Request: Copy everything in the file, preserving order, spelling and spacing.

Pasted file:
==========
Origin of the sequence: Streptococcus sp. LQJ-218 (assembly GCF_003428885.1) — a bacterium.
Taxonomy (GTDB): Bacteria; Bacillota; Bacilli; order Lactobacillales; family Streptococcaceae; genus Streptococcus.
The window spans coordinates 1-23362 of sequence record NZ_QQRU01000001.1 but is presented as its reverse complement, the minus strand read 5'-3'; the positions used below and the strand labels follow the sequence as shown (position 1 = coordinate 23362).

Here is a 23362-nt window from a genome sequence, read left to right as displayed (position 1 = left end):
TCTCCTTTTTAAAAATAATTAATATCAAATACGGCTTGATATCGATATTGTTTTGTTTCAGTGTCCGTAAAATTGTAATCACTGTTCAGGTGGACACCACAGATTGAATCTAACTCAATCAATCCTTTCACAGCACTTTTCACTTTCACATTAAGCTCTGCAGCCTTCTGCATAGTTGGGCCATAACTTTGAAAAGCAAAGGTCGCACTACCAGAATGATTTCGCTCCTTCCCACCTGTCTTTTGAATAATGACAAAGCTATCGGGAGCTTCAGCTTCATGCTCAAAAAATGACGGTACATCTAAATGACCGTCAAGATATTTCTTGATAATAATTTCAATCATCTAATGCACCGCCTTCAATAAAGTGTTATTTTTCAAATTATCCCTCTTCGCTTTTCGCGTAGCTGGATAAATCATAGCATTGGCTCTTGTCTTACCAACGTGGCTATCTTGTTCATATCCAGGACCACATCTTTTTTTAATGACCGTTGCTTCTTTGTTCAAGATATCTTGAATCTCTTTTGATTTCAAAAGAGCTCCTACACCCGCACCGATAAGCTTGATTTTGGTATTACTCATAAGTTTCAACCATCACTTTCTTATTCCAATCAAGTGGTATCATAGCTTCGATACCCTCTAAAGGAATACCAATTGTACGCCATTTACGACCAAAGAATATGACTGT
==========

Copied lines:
Origin of the sequence: Streptococcus sp. LQJ-218 (assembly GCF_003428885.1) — a bacterium.
Taxonomy (GTDB): Bacteria; Bacillota; Bacilli; order Lactobacillales; family Streptococcaceae; genus Streptococcus.
The window spans coordinates 1-23362 of sequence record NZ_QQRU01000001.1 but is presented as its reverse complement, the minus strand read 5'-3'; the positions used below and the strand labels follow the sequence as shown (position 1 = coordinate 23362).

Here is a 23362-nt window from a genome sequence, read left to right as displayed (position 1 = left end):
TCTCCTTTTTAAAAATAATTAATATCAAATACGGCTTGATATCGATATTGTTTTGTTTCAGTGTCCGTAAAATTGTAATCACTGTTCAGGTGGACACCACAGATTGAATCTAACTCAATCAATCCTTTCACAGCACTTTTCACTTTCACATTAAGCTCTGCAGCCTTCTGCATAGTTGGGCCATAACTTTGAAAAGCAAAGGTCGCACTACCAGAATGATTTCGCTCCTTCCCACCTGTCTTTTGAATAATGACAAAGCTATCGGGAGCTTCAGCTTCATGCTCAAAAAATGACGGTACATCTAAATGACCGTCAAGATATTTCTTGATAATAATTTCAATCATCTAATGCACCGCCTTCAATAAAGTGTTATTTTTCAAATTATCCCTCTTCGCTTTTCGCGTAGCTGGATAAATCATAGCATTGGCTCTTGTCTTACCAACGTGGCTATCTTGTTCATATCCAGGACCACATCTTTTTTTAATGACCGTTGCTTCTTTGTTCAAGATATCTTGAATCTCTTTTGATTTCAAAAGAGCTCCTACACCCGCACCGATAAGCTTGATTTTGGTATTACTCATAAGTTTCAACCATCACTTTCTTATTCCAATCAAGTGGTATCATAGCTTCGATACCCTCTAAAGGAATACCAATTGTACGCCATTTACGACCAAAGAATATGACTGT